MISS Boniwell, organising secretary of the Zenana Bible and Medical Mission, gave a most interesting address on the work of the mission last Saturday evening, near the Frankston pier.
The address was illustrated by beautifully colored lantern slides revealing characteristics of Indian life and customs, also the progress of the work undertaken and amid many difficulties of the Society.
There was a fine attendance of people, from whom an appeal for assistance evoked a generous response.
Miss Boniwell also spoke in the Methodist Church on Sunday evening, on “The great and effectual Door” opened in India for Missionary activity and described the great mass movements towards Christianity of recent years, especially among the lower castes.
She said that the great need here, as in other missions, was an increased number of devoted teachers. The people were in ignorance and awaited, and in many instances welcomed, the light.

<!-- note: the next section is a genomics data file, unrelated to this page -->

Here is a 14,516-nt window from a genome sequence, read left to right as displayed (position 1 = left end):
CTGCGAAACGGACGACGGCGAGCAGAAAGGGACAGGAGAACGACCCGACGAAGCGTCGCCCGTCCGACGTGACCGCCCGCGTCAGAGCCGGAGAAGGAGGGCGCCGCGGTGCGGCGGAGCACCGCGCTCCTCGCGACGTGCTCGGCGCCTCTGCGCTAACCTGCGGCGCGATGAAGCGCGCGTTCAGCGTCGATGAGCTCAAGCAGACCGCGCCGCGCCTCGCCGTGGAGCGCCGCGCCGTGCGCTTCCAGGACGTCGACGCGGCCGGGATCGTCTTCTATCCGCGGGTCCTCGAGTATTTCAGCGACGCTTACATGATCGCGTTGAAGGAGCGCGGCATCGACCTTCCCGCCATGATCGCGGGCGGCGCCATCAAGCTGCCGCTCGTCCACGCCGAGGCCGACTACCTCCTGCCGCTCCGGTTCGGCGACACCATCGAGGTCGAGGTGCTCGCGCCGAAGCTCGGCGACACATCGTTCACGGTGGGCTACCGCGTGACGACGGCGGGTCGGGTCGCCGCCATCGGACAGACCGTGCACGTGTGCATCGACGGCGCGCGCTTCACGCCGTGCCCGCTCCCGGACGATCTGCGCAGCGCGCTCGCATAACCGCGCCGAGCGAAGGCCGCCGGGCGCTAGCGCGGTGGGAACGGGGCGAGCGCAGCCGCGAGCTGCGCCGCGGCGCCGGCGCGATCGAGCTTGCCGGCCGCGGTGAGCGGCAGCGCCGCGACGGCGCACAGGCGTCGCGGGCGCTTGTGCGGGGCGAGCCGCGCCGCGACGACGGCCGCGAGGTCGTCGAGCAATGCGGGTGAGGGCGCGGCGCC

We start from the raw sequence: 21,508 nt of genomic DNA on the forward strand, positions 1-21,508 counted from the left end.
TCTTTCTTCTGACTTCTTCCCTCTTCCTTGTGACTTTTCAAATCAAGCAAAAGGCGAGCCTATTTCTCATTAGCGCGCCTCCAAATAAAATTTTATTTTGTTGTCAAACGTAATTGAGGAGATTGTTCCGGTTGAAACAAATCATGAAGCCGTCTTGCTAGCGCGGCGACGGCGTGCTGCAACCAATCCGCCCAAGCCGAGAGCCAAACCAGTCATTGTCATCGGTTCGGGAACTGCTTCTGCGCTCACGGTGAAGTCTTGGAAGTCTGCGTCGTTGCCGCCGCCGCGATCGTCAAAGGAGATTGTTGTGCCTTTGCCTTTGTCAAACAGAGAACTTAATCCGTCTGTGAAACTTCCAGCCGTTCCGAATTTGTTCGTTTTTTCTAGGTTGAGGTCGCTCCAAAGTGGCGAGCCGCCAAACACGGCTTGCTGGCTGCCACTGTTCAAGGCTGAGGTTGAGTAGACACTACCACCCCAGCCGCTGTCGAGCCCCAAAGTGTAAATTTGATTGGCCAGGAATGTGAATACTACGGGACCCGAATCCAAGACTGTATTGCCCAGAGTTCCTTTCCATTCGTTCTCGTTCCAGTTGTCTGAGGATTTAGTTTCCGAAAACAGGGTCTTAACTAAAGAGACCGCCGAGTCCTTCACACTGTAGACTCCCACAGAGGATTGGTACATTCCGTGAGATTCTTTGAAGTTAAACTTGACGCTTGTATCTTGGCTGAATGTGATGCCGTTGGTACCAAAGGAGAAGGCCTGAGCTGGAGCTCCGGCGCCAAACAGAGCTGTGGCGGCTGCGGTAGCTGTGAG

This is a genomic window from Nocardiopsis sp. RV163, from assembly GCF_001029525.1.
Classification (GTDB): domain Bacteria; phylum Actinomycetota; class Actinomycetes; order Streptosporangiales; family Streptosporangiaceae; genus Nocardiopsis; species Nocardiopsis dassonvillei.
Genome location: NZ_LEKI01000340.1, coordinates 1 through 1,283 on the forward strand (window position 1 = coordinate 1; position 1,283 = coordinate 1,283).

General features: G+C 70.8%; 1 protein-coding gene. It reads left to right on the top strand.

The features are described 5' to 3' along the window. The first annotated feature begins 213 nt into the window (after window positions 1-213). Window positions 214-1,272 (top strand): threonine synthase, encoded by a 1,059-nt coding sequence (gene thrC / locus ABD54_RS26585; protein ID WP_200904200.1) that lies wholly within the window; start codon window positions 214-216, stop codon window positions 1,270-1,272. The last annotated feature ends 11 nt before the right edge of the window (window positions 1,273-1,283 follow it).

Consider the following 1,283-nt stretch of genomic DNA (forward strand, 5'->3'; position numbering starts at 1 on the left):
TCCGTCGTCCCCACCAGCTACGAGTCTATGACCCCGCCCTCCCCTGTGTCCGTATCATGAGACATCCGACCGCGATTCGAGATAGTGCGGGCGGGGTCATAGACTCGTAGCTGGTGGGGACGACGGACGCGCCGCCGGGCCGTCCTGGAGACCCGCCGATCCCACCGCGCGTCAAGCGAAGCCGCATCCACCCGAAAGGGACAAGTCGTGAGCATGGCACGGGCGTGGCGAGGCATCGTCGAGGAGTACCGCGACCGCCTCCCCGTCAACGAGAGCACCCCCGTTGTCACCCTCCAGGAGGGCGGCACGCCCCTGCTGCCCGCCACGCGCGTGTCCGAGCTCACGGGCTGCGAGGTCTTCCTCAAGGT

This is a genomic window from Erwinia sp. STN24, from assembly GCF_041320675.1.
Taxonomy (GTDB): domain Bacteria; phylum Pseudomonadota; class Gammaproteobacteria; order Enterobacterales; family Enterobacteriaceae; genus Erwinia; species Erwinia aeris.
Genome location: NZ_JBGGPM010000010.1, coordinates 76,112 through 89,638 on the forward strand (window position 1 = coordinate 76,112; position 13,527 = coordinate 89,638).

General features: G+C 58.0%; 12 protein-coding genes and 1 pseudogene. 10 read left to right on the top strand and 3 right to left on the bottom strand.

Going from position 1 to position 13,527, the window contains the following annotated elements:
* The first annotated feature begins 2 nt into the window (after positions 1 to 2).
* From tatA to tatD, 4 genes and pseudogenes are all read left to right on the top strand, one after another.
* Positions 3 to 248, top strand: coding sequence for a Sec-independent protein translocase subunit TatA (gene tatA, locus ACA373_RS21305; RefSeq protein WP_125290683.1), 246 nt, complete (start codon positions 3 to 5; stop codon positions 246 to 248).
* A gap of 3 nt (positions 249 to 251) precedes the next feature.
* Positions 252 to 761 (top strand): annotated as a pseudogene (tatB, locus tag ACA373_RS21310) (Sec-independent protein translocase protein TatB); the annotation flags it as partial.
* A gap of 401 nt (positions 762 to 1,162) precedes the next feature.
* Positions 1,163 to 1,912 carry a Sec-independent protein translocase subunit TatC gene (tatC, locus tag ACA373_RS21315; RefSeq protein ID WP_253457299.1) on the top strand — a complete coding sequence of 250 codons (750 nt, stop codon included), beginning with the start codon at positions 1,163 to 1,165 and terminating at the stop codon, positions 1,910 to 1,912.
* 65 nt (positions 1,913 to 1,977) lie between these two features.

A children’s service was held on the beach Monday afternoon. This also was well attended by young folk, with a fair sprinkling of adults. Several of those present were arrayed in Eastern costume, which was amply explained by Miss Boniwell, who kept the attention of the children riveted.
Frankston Court of Petty Sessions. Monday 5th February 1917. Before Messrs S. Sherlock and V. J. Oates J’s P. RAILWAY PROSECUTIONS.
Edward Charles Crocke and Ernest Joseph McMahon were charged by Joseph Dean (a railway officer) with travelling between South Yarra and Frankston without tickets, on 18th of January last. Both defendants pleaded guilty.
Porter Lidgerwood proved the offence and stated that defendants, who were drunk, became abusive and used bad language when asked for their tickets at Frankston.
They were given in charge and when searched at the watch house by Const. Ryan, tickets to South Yarra only were found in their possession.
Defendants pleaded guilty.
Const. Ryan informed the Bench that defendants had already been punished for the bad language.
They were both returned soldiers who had been wounded in their country’s cause.
The chairman, Capt Sherlock, said that the Court would take into consideration the facts mentioned by Const. Ryan